At trial, the principal testified in detail about Appellant's budget and funding decisions. For each school year, Appellant projects an annual budget, then reconciles it on a monthly basis. According to the principal, in November 2010, she told Appellant's board of directors (the board) that Appellant was in a solid financial position. Soon after this statement, in December 2010, the principal made the decision to hire the new math teacher and terminate McNaughton's employment. Despite the fact that the principal asked the board for approval to hire new social studies and special education teachers in November 2010, for which the board approved a $72,000 budget change, the board minutes do not indicate that she consulted the board on her decision regarding McNaughton's employment or the creation of the new teaching position.
The principal conceded that when McNaughton was terminated, there was funding available to pay McNaughton's salary, but that the funding was instead used to hire and pay the new math teacher. In fact, on cross-examination of the principal at trial, McNaughton's attorney pointed out multiple lines [411 S.C. 257] in the budget that had not been used as of November 2010, and ultimately were never used for their intended purposes. For example, in November 2010, Appellant had $25,054 designated for " teacher salary supplement" and $18,000 for " administrative staff services" --funds which were untouched at that
time, and remain unused for their designated purposes throughout the school year.
Because McNaughton felt her termination was " unjust," she reviewed Appellant's grievance and termination policy and began the grievance procedure. When McNaughton met with the principal in mid-January 2011 as the first step of the grievance procedure, the principal informed McNaughton for the first time that she had been " laid off." According to McNaughton, the principal also told her that Appellant had the legal right to move funding around as it chose, and that because McNaughton was an at-will employee, the principal " could do whatever she wanted." McNaughton testified that her grievance procedure ended when the chairwoman of the board notified McNaughton that she had no " standing" to continue the grievance procedure.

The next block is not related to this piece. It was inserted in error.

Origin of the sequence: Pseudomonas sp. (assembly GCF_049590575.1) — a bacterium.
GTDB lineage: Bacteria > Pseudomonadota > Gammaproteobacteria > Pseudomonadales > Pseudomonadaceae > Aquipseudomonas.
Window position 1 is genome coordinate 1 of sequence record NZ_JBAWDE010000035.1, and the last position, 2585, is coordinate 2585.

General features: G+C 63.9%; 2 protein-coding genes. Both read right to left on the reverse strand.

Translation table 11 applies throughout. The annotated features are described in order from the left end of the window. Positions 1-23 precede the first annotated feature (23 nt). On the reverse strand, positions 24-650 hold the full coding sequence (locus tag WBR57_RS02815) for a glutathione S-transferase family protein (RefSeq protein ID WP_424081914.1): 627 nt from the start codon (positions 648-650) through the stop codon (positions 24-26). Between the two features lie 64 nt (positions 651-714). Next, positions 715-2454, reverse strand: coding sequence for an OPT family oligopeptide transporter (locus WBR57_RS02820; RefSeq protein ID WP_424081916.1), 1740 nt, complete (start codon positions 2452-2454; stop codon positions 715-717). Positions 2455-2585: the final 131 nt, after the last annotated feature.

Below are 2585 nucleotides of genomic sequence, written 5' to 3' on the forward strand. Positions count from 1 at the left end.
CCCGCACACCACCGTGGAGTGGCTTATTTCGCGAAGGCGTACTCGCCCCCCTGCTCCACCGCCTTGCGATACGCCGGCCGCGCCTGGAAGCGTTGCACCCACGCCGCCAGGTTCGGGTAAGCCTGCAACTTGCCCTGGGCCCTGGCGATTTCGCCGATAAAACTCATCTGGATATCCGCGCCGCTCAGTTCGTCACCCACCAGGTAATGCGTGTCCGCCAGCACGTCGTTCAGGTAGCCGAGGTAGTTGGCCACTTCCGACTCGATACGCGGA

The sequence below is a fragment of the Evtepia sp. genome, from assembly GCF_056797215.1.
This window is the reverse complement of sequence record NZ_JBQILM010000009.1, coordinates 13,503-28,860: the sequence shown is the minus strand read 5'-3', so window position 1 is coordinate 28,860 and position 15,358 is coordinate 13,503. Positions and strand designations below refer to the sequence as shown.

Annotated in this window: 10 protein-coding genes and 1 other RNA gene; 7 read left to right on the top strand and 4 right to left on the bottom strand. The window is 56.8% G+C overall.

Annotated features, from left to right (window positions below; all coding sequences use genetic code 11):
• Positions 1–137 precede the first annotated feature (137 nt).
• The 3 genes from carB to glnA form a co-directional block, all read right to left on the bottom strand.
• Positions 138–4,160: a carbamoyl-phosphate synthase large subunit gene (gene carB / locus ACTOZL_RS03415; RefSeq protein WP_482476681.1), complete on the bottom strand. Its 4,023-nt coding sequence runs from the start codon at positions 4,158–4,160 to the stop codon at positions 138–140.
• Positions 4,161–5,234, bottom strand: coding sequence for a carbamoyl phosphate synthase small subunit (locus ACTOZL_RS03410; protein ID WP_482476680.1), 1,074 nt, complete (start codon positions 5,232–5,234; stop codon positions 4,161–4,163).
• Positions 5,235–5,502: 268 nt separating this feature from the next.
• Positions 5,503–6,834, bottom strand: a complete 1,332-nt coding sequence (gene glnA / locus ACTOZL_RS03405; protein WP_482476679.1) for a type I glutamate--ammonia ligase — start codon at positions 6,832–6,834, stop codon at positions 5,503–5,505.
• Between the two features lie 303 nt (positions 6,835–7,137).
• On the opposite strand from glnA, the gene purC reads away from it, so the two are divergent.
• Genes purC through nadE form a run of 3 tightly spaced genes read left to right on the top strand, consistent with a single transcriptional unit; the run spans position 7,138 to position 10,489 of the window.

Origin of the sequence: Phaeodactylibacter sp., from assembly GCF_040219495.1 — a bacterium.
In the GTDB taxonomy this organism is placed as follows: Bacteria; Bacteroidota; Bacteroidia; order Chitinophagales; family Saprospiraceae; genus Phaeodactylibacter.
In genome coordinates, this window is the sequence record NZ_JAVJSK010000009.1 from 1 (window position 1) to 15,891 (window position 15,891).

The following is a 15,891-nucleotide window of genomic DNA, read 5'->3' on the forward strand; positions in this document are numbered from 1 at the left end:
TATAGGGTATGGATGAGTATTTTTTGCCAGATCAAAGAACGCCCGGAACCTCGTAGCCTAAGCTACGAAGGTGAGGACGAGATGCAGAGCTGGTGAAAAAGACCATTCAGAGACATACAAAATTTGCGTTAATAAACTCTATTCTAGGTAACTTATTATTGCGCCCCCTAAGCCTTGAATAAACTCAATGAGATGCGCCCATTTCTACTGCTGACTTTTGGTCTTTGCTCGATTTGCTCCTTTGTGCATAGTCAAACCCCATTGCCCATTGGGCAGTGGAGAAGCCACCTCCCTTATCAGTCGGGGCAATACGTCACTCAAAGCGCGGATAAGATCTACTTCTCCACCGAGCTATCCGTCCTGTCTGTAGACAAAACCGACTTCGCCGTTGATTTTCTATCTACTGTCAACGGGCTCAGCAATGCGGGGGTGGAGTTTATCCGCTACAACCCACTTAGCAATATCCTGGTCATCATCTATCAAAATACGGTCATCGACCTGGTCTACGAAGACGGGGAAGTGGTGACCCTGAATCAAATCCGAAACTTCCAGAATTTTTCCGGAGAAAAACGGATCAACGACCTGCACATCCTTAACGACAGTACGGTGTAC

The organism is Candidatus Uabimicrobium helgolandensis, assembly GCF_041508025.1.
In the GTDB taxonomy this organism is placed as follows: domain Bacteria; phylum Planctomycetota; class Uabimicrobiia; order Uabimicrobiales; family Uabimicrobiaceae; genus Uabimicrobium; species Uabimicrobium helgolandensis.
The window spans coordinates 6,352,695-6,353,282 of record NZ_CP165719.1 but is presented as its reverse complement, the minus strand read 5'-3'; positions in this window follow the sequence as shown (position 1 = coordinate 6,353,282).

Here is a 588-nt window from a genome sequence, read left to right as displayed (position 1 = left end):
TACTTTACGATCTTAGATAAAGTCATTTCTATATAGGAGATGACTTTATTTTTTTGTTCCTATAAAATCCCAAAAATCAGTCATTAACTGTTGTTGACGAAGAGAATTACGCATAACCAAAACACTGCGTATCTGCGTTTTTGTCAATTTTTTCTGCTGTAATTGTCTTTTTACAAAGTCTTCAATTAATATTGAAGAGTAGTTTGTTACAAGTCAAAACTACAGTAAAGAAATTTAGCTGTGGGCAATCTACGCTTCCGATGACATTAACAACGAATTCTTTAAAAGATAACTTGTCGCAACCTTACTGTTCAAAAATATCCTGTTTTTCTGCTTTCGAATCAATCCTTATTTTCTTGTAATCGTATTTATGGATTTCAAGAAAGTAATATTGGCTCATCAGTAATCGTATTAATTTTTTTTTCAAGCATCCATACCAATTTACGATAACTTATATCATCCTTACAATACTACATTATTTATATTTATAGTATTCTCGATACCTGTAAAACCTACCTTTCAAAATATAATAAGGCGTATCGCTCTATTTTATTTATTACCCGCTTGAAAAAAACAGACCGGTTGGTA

The principal wrote McNaughton a letter of reference to assist with McNaughton's job search. However, McNaughton was only able to find a job teaching two days a week, which did not grant her enough teaching hours to remain in the PACE program. McNaughton applied for jobs in graphic design as well as entry level jobs, but was unsuccessful. McNaughton also applied for and received unemployment benefits.
McNaughton testified that as a result of losing her job, she was forced to purchase COBRA health insurance for $250 per month (until she could no longer afford it and discontinued it), withdraw the available funds from her state retirement fund, and defer her student loans (which resulted in $2,500 additional interest). In addition, McNaughton testified that she was [411 S.C. 258] unable to refinance her home, and that her bank foreclosed upon her mortgage.
McNaughton filed a complaint against Appellant, alleging four causes of action: wrongful termination/breach of contract, breach of contract accompanied by a fraudulent act, third party beneficiary breach of contract, and grossly negligent supervision. In her complaint, McNaughton requested actual and special damages, costs, and attorney's fees pursuant to section 15-77-300 of the South Carolina Code.